CalSTRS’ infra-heavy portfolio underperforms

The $209bn pension fund said short-term returns are not ‘particularly significant’ for the assets and expects greater cash flow over the long term.

The California State Teachers’ Retirement System reported the portfolio housing infrastructure investments underperformed for the fiscal year ending 30 June but said the asset class is expected to pay off over the long term.

CalSTRS noted its Inflation Sensitive Portfolio, which represents 1 percent of the $208.7 billion pension system’s total fund, generated 4.2 percent return net of fees. Its benchmark was 4.45 percent.

The $1.9 billion Inflation Sensitive Portfolio consists of 70 percent infrastructure investments, which generated a 4.93 percent return, the rest being accounted for by Global Inflation Securities, returning 2.56 percent. Despite stating the portfolio has underperformed its benchmark by 128 basis points over the three previous years, CalSTRS said it plans to increase inflation-sensitive investments to 4 percent of its total fund.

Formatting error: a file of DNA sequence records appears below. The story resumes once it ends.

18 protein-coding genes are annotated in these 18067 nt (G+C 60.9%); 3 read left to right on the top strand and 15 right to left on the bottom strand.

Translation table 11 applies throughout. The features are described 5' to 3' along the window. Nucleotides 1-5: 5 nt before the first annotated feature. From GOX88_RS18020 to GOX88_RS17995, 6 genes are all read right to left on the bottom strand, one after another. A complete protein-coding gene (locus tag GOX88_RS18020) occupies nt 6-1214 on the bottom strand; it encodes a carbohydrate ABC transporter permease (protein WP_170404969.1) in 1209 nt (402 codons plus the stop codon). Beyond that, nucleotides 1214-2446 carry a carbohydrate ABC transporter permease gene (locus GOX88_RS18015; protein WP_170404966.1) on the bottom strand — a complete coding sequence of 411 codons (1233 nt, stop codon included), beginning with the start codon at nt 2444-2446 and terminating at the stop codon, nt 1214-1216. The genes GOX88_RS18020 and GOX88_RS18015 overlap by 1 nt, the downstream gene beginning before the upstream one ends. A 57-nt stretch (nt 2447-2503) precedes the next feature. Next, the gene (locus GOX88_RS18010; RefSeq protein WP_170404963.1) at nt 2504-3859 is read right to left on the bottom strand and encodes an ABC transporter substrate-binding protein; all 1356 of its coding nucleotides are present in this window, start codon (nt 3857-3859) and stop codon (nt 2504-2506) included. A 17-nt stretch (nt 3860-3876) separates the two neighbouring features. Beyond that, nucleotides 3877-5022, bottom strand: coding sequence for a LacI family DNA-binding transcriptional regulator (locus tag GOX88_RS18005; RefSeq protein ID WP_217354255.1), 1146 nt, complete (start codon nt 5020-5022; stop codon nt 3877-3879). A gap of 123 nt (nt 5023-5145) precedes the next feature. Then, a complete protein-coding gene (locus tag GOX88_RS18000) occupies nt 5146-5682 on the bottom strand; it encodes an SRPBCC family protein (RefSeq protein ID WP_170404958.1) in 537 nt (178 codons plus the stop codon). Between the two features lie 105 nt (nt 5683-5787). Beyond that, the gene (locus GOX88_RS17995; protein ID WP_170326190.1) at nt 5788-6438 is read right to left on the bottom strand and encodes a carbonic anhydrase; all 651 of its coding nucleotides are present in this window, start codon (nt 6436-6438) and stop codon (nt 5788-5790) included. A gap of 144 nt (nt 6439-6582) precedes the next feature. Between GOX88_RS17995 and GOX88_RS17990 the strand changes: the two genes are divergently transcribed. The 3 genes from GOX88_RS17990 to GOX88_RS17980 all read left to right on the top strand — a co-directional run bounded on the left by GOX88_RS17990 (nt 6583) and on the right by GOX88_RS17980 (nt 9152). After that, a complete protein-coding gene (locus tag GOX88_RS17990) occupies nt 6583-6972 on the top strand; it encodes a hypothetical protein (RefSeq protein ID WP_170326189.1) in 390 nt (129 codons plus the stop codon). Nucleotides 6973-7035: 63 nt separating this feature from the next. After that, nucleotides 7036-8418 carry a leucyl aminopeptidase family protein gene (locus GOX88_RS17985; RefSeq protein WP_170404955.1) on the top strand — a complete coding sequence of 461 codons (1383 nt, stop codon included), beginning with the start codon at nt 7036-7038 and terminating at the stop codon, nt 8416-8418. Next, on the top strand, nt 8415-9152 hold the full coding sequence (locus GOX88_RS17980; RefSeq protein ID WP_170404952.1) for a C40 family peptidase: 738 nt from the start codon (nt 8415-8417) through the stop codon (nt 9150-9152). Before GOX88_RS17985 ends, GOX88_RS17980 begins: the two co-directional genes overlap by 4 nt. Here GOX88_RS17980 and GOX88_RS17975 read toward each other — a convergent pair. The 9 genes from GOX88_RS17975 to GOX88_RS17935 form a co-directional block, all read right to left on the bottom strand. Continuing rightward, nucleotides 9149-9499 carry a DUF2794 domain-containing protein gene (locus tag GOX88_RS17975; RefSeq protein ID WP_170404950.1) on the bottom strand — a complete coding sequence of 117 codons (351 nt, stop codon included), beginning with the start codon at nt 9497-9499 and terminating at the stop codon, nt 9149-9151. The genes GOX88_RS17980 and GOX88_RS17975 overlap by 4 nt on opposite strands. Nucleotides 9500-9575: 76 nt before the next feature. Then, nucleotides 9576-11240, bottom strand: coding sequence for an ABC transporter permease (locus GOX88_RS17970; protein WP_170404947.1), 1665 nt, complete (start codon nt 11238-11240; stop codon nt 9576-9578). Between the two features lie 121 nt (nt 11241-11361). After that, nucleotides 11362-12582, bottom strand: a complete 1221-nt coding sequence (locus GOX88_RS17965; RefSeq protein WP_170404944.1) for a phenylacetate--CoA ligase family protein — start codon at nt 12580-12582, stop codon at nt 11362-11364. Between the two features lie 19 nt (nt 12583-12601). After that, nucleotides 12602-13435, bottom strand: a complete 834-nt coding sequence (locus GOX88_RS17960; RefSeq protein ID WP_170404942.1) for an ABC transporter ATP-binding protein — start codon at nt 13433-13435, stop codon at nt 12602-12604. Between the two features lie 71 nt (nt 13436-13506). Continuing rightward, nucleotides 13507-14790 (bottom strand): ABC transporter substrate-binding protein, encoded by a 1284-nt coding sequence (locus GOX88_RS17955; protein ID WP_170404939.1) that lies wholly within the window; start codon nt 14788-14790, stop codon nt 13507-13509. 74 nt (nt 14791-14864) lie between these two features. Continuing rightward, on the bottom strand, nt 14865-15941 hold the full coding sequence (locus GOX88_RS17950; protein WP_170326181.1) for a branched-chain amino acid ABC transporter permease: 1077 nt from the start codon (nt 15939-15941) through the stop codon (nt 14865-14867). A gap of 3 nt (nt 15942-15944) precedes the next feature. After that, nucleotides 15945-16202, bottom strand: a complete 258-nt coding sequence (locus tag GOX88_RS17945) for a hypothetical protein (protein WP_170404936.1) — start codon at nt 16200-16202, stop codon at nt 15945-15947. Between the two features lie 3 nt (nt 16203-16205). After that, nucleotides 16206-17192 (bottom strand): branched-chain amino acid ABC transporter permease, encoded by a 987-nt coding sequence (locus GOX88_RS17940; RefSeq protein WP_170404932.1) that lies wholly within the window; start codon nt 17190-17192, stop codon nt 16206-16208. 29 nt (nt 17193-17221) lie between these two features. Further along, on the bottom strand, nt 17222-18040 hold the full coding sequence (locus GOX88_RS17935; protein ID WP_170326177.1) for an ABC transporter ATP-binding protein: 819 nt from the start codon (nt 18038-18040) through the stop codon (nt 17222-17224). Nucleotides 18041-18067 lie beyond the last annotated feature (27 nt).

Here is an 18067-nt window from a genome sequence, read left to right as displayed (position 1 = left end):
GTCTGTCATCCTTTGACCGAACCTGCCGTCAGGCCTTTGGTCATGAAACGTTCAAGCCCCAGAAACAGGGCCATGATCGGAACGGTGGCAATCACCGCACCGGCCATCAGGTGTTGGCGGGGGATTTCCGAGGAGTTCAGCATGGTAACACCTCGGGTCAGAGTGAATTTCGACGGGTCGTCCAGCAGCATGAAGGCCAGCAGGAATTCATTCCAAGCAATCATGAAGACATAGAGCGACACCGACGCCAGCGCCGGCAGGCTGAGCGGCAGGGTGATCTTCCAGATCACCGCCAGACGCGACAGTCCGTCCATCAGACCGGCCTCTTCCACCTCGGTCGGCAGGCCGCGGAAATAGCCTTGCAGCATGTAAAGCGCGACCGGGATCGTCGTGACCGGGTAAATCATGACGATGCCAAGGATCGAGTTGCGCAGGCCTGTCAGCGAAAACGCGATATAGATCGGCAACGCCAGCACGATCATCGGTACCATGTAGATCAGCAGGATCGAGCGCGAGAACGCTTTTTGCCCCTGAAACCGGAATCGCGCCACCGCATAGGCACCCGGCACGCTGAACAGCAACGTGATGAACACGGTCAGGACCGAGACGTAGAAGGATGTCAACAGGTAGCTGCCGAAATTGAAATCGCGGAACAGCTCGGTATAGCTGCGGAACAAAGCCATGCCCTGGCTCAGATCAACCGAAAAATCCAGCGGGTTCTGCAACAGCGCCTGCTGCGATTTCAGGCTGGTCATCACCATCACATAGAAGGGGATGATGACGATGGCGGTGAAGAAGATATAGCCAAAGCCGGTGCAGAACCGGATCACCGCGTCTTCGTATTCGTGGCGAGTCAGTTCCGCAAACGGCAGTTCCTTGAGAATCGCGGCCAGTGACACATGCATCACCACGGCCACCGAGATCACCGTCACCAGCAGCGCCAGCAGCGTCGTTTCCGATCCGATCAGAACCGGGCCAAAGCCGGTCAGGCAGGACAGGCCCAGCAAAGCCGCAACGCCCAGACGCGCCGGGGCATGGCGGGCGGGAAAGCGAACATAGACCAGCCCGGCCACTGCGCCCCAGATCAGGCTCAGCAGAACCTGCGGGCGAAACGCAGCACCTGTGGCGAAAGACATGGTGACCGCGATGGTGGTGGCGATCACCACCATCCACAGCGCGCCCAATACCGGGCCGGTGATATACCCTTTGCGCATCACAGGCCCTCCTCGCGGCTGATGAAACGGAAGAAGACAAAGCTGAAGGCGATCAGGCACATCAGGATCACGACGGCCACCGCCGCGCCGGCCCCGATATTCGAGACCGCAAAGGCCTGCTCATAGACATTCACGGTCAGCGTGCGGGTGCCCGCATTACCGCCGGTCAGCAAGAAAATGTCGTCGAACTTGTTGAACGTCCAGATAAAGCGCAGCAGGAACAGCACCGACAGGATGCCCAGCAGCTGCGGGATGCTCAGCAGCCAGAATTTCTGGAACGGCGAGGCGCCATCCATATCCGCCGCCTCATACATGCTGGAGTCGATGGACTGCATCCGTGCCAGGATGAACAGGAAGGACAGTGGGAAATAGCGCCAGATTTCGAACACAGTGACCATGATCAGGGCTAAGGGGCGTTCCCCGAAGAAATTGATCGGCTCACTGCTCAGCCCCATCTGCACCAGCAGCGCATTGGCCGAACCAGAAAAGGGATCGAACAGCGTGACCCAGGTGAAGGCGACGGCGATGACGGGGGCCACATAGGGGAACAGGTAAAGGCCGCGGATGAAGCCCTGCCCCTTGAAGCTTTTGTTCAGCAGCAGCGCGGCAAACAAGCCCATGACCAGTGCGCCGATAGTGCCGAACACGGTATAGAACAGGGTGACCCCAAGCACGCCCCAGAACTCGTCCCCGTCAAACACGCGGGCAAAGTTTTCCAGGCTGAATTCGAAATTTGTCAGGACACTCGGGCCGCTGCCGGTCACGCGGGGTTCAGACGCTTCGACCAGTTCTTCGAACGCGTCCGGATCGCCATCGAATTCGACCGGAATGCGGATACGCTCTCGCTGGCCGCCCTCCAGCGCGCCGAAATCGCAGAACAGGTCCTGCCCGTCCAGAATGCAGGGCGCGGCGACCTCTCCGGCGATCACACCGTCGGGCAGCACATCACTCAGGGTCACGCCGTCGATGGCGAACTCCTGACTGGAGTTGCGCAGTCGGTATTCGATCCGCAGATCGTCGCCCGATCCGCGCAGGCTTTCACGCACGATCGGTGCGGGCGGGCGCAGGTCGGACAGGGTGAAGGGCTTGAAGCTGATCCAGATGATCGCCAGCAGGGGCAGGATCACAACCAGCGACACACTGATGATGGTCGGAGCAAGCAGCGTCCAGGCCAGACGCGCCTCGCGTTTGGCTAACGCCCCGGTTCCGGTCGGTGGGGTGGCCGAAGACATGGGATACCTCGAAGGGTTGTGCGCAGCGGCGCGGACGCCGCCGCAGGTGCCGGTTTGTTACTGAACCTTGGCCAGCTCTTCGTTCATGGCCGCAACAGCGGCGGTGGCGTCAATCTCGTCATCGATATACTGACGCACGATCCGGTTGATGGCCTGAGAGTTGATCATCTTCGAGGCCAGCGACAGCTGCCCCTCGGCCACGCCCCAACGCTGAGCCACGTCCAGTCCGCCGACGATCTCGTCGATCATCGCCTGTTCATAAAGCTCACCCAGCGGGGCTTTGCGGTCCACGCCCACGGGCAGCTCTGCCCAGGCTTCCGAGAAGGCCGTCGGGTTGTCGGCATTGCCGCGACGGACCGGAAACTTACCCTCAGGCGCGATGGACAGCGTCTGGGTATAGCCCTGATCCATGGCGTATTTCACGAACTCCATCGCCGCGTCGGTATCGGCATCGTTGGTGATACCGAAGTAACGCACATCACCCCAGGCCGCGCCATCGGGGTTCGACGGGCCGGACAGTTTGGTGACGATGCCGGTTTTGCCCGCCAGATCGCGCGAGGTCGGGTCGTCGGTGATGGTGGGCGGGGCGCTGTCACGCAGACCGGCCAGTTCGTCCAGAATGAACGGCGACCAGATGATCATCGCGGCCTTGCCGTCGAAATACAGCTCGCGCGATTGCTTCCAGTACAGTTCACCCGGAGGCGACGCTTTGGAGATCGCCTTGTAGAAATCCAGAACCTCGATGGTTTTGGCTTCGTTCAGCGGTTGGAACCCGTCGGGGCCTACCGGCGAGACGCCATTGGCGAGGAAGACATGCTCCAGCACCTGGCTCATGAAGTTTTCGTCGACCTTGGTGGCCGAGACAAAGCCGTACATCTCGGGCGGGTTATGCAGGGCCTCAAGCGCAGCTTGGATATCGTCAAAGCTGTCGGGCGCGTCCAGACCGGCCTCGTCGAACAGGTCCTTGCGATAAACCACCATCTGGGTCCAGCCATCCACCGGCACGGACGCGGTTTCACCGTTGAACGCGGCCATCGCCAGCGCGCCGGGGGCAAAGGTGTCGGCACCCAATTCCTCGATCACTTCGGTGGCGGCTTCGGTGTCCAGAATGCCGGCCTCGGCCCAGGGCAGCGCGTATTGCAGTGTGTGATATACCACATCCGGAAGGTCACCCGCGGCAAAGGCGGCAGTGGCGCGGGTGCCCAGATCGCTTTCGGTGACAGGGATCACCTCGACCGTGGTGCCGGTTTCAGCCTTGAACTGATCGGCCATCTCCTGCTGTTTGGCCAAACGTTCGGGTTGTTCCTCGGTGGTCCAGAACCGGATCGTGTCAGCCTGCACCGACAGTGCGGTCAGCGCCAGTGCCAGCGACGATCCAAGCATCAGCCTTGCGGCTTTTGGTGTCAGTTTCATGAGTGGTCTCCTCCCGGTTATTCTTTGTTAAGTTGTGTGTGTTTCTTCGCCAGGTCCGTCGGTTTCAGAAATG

CalSTRS explained in its annual report that short-term results for infrastructure investments are not “particularly significant,” adding that it believes the asset class has “begun to enter a more mature phase and is beginning to achieve greater cash-flow potential”.

Infrastructure currently has $778 million of unfunded commitments, compared with $8.6 billion for real estate and $9.9 billion for private equity.

Returns for both asset classes beat benchmark expectations this year. Real estate returned 8.1 percent, beating its 7.4 percent benchmark, and private equity returned 17.2 percent, well over its 12.6 percent benchmark.

“Just as one bad year will not break us, one good year won’t make us. We intentionally keep our eyes focused on a 30-year horizon and make our adjustments with that timeframe in mind, rather than reactively responding to any given situation at hand,” said Christopher Allman, CalSTRS chief investment officer.

Last November, CalSTRS disclosed its manager fees by asset class for the first time, reporting it spent $11.5 million for infrastructure investments.